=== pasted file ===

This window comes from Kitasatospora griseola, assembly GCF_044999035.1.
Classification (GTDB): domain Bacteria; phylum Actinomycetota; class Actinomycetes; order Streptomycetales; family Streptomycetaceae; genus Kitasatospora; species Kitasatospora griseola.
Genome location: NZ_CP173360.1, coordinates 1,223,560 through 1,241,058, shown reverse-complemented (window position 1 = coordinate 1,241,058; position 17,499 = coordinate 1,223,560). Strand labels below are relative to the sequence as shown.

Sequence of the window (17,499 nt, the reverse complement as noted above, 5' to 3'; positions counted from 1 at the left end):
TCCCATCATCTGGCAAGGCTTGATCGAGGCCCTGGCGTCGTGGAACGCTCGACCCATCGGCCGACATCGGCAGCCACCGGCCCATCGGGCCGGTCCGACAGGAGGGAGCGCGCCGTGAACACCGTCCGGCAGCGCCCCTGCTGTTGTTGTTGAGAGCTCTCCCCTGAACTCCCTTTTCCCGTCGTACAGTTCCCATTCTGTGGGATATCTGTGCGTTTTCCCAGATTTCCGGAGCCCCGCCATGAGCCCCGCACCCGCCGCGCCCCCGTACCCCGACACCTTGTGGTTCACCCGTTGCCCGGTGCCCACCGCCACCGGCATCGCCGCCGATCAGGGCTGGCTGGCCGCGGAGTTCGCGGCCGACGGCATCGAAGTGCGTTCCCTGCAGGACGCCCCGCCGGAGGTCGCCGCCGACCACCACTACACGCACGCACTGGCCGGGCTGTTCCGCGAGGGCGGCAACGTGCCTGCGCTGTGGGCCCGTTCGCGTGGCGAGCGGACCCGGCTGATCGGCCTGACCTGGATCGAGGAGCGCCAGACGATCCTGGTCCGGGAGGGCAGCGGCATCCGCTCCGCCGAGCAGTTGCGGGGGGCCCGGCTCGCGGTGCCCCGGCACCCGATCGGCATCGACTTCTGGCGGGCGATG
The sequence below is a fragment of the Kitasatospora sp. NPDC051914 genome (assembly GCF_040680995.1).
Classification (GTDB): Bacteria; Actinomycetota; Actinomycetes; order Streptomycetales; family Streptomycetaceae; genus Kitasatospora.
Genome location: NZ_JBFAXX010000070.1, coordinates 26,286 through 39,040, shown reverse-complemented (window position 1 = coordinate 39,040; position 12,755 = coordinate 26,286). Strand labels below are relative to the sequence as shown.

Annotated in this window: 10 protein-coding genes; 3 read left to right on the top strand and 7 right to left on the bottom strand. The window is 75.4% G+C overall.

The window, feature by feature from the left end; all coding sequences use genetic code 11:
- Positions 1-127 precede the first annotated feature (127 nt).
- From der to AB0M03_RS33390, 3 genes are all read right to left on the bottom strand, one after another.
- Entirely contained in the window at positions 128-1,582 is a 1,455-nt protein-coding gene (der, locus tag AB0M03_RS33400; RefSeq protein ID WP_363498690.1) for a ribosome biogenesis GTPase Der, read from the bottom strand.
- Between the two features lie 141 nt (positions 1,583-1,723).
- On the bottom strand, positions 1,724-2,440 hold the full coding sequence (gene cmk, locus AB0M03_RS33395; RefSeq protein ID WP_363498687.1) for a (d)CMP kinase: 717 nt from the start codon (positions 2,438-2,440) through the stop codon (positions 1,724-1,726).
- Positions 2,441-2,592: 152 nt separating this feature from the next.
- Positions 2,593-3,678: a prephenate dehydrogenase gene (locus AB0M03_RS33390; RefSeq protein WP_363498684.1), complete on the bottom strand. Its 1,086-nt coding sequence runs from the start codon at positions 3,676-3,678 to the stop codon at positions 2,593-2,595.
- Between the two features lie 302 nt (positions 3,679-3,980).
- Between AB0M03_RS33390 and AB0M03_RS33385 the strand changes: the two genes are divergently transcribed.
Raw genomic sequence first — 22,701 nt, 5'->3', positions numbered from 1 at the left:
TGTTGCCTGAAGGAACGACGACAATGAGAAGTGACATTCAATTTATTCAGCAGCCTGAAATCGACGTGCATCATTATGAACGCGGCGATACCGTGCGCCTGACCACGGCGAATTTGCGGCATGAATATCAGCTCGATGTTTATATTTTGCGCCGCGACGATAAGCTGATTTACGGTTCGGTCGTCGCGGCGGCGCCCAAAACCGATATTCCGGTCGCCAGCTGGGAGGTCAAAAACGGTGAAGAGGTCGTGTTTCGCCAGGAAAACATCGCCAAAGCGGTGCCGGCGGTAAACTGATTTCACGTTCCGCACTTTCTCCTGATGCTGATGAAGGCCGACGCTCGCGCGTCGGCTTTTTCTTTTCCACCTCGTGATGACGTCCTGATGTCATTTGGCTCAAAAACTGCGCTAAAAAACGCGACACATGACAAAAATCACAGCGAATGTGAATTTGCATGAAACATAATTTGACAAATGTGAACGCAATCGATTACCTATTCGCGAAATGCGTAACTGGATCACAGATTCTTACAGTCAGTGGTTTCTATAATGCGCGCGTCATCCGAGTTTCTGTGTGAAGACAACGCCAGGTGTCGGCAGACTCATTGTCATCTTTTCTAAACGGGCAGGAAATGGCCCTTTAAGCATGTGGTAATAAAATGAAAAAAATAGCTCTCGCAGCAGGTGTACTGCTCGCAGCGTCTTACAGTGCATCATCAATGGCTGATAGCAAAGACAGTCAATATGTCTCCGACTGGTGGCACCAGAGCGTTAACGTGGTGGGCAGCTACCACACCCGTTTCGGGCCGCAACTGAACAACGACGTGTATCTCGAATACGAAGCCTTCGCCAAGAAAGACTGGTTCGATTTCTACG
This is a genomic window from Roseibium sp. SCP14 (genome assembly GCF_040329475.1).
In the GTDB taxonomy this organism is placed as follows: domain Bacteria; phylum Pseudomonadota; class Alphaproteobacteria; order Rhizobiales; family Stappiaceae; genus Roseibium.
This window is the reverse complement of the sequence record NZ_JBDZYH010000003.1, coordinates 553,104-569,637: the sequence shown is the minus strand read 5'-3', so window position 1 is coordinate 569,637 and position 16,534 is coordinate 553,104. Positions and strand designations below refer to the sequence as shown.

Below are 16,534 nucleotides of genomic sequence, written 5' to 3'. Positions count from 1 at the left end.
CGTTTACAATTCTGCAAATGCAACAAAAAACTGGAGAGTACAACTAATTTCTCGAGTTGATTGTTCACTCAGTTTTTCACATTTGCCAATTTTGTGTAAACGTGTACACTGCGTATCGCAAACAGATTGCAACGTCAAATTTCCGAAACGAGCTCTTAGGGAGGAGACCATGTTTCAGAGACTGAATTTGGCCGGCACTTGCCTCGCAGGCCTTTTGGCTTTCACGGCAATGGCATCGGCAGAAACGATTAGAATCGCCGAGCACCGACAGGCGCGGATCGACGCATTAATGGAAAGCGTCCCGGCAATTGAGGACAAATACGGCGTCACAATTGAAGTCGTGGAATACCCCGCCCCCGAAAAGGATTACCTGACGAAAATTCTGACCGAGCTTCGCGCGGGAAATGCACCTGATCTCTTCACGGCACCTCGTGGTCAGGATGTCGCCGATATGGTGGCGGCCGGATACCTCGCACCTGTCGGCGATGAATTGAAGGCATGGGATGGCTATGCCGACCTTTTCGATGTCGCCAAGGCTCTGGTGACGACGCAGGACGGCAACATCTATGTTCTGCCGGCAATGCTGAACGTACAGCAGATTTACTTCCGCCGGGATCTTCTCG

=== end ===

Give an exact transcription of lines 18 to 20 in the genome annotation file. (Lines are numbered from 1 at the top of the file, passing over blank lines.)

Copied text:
- Between the two features lie 302 nt (positions 3,679-3,980).
- Between AB0M03_RS33390 and AB0M03_RS33385 the strand changes: the two genes are divergently transcribed.
Raw genomic sequence first — 22,701 nt, 5'->3', positions numbered from 1 at the left: